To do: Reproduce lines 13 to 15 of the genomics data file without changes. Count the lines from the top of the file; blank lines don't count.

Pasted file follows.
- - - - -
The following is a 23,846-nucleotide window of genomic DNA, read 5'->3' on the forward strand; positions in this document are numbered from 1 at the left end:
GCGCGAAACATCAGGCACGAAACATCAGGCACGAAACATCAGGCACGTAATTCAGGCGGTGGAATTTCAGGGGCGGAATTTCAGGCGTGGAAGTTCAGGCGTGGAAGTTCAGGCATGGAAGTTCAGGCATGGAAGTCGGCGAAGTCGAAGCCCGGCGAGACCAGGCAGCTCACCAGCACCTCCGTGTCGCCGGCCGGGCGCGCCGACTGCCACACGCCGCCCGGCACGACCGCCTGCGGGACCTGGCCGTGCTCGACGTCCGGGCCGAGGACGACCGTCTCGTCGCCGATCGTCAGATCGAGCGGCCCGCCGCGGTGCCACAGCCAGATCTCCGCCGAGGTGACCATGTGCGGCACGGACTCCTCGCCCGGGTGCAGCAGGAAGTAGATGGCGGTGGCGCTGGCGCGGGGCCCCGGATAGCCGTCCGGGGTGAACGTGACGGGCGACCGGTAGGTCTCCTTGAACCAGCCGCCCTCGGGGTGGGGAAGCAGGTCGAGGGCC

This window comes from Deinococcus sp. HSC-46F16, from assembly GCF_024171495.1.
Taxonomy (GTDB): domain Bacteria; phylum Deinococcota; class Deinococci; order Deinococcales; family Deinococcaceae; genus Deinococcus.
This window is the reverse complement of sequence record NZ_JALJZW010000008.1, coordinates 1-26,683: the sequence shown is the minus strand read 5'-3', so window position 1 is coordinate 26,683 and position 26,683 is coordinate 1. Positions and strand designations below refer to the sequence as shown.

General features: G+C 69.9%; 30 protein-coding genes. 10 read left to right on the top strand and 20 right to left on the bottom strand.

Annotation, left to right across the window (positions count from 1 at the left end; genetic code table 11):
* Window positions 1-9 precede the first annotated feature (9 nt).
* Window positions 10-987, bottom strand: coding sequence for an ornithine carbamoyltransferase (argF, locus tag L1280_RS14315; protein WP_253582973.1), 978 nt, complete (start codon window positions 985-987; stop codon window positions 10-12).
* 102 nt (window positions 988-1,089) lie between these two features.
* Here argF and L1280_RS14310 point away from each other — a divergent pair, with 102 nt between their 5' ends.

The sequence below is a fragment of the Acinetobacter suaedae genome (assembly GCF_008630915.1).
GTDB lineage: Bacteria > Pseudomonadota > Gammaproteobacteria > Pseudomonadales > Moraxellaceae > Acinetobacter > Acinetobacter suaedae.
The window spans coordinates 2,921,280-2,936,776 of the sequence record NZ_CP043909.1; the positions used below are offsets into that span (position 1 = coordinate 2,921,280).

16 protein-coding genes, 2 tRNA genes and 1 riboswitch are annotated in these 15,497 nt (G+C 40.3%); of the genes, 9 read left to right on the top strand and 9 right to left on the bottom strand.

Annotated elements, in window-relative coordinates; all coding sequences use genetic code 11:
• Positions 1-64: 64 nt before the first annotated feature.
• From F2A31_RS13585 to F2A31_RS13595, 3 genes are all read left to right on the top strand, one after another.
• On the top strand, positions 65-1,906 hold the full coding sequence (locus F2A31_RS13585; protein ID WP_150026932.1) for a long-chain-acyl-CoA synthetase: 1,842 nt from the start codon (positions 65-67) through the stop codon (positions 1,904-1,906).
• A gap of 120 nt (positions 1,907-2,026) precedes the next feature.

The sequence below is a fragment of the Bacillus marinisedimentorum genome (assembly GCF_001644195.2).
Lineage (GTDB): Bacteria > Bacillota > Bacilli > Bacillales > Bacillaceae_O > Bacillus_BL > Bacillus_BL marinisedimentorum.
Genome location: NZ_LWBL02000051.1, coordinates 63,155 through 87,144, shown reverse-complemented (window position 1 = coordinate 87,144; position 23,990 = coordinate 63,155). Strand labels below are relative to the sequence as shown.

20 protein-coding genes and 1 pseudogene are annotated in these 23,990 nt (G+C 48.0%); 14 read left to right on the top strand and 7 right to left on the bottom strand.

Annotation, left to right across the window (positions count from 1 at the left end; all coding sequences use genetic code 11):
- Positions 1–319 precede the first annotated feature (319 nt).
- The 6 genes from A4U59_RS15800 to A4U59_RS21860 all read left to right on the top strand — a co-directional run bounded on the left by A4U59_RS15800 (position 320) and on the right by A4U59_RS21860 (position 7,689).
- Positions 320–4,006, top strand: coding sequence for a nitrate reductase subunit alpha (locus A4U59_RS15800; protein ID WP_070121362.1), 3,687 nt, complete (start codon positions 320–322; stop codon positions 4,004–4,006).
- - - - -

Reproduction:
GTDB lineage: Bacteria > Pseudomonadota > Gammaproteobacteria > Pseudomonadales > Moraxellaceae > Acinetobacter > Acinetobacter suaedae.
The window spans coordinates 2,921,280-2,936,776 of the sequence record NZ_CP043909.1; the positions used below are offsets into that span (position 1 = coordinate 2,921,280).

16 protein-coding genes, 2 tRNA genes and 1 riboswitch are annotated in these 15,497 nt (G+C 40.3%); of the genes, 9 read left to right on the top strand and 9 right to left on the bottom strand.